Greetings from the Antipodes.
Have picked up an orphaned engine that’s been sitting in the weather for 2-3 years.
The engine number – stamped along the rear of the block where it meets the bell housing on the LHS – is 8L107010-H
What can be deduced from this number? eg. year of manufacture? Sort of car it once powered? And what does that “H” suffix signify?
Some more info: it’s a fuel injected model. On the RHS of the block it says it’s a 4.2 litre. The cam shaft covers are black with silver ‘ribs’. The head is unpainted alloy. The sump/ pan is unpainted alloy. Automatic transmission. Letters “N5” cast into the lower LHS of the block. Letters “P41300E” cast into the upper RHS of the block. And is that a Leyland logo I see stamped nearby?
Tentative plan is to use the motor to power a boat. First I have to get it cleaned up and running. Wish me luck…
Greetings from the Antipodes.
Someone will have the exact answer, but pretty sure it’s from a late model XJ6, like the one Im using in my Jeepster hot rod.
Does it turn?
Yes, XJ6, the last major redesign and probably the best engine you can get, H means that you have the high compression ratio. 8.7:1 or so.
Good luck, and post some pictures with the boat when you’re getting there!
As others have mentioned, your engine came from an XJ6. The earliest spare 4.2L XK engine that I have had was 8L131009-S and I believe that it came from a 1982-1983 XJ6. So your engine came from an earlier car.
If you are curious as to what month and year your engine came from you can log onto www.xj6data.com and search through the cars listed for engine serial numbers close to yours.
I just had a look and it seems the 8L was introduced late in S2 production, but with fuel injection only in the USA and probably then with lower compression, it seems to be an early S3 engine with the early style of fuel injection rail and a non-tuftrided (I think) crankshaft, which means it could be ground if it was ever needed.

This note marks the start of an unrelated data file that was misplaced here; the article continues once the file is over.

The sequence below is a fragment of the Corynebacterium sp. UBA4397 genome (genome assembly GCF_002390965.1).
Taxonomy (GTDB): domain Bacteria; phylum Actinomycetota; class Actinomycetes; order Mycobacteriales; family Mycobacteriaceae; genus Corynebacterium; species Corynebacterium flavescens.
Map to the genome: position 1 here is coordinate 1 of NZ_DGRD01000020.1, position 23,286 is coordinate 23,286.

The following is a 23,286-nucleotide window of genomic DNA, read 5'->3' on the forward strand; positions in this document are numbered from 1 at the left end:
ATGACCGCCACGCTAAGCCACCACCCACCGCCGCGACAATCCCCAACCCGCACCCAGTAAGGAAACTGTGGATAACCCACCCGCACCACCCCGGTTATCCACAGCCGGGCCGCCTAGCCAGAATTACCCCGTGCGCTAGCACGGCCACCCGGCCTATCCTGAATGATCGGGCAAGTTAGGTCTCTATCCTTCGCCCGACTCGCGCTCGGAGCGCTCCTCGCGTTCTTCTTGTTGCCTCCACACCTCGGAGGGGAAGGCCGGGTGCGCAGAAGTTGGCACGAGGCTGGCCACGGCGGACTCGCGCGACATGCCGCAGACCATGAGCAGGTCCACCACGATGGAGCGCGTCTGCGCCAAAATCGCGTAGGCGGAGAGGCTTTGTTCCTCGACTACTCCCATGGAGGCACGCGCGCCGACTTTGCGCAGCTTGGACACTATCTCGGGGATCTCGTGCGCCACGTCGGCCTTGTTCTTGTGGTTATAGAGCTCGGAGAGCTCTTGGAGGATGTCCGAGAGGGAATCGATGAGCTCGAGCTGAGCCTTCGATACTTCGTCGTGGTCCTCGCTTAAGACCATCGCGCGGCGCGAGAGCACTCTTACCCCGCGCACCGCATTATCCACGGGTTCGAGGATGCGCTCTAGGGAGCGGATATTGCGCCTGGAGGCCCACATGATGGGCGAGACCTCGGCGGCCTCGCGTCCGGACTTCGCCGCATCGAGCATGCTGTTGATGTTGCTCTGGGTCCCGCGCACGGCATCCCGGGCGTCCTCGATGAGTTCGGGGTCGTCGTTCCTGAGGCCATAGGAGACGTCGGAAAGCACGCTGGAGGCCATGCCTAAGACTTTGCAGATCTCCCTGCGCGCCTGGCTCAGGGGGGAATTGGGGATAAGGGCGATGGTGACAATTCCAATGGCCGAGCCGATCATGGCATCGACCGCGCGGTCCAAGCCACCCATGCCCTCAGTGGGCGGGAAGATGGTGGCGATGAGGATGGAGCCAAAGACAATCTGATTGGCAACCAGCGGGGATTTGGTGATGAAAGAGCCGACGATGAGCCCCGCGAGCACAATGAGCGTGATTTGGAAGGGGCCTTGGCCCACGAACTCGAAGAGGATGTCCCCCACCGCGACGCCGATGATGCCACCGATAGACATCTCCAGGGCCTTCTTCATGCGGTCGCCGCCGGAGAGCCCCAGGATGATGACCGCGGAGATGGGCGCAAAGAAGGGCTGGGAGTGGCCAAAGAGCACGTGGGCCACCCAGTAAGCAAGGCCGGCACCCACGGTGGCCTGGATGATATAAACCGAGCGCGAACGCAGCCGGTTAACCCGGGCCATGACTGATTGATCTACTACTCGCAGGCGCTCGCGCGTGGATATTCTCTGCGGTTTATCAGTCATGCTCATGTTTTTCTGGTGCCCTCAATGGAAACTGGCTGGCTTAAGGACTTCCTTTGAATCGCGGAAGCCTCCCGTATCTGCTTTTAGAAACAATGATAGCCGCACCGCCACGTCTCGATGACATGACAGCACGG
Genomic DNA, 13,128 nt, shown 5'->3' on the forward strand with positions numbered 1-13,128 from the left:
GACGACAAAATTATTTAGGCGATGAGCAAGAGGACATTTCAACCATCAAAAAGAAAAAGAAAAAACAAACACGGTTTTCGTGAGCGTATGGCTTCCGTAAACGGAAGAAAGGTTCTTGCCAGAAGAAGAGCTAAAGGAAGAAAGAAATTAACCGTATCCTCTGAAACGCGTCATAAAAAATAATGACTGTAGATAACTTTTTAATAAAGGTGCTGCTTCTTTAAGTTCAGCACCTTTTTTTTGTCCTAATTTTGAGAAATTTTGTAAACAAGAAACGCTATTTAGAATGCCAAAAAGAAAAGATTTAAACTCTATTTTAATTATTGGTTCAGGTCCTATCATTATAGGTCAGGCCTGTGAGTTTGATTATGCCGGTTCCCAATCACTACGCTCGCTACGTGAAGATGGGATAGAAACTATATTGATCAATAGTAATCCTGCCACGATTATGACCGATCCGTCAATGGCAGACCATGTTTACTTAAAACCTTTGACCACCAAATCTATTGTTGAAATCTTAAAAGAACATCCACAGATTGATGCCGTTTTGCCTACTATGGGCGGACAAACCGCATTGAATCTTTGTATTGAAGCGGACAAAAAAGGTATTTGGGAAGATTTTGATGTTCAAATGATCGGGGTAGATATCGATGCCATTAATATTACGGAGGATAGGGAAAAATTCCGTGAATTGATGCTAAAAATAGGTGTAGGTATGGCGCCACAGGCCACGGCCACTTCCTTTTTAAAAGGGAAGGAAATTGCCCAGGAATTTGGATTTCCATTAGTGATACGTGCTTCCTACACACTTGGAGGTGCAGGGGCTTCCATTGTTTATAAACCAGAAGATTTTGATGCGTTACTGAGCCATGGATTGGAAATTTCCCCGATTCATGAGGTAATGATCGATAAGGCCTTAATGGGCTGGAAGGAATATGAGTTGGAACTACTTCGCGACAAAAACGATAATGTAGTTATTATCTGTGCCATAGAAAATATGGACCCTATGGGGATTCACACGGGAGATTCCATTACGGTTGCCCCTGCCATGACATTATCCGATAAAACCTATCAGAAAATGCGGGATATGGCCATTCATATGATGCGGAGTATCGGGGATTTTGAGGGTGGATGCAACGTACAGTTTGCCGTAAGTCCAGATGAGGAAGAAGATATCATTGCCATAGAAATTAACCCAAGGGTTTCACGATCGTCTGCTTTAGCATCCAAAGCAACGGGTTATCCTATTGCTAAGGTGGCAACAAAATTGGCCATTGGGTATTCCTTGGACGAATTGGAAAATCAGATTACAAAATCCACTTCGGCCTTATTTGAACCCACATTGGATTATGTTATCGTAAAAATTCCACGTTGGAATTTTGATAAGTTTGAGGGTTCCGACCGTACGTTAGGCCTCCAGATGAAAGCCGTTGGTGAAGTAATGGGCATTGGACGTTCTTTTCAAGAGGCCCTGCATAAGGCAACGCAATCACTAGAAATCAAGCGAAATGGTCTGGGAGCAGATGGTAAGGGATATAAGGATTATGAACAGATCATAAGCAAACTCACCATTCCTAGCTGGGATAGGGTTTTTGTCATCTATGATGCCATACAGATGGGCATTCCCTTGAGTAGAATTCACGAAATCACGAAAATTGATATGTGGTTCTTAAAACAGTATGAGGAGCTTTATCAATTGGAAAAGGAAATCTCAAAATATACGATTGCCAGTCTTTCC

These 4.2 had slots milled between the cylinders and are less prone to cracking.
Thanks Paul, your verdict seems more or less confirmed by the chaps below. I was told it turns, but for $100 I wasn’t going to be that fussy Need to get a 1 1/4" socket to turn the sucker over. Might just hook a battery up and see what happens, after I’ve squirted a bit of oil in the pots, etc.
Just drained the oil today, pulled a few plugs for a peek, etc. Oil was chocolate-milky, suggesting a blown head gasket. Small amount of water followed by the oil. Water cooling system appears to be fairly clean. Plugs all looked fine, no oil fouling, etc. No debris came out in the oil, although dropping the sump would be more definitive. I’m starting to feel optimistic…
Thanks David, I think the engine is actually in reasonable condition. Only problem I can deduce so far is a likely blown head gasket. But some compression testing may be in order. At this stage my focus will be on getting the engine sorted and running well. If that happens, then I will be keeping my eye out for some appropriate engine-less boat, something nice for cruising the Swan River here in Perth with a bit of style.
Look at the head studs down by the frost plugs. Remove one of the plugs in the rear, below the second to last pair of head studs. You will both see the amount of crap in there and how the condition of the studs and plugs is.
You‘ll see the rest when you‘ve removed the head - you need the cam shaft setting tool. The timing chain tensioner tool is not needed, needle nose pliers do it better.
Anyways for $100 I think you did very well!
Thanks Paul, I’ll check out that xj6data website; I’d like to narrow down the year as much as possible. The more info. the better, esp. when you’re a newbie to a scene and you have to start ordering parts. Cheers, Mike.
It’s a 1 5/16" socket.
Cheers for that, will buy both:+1: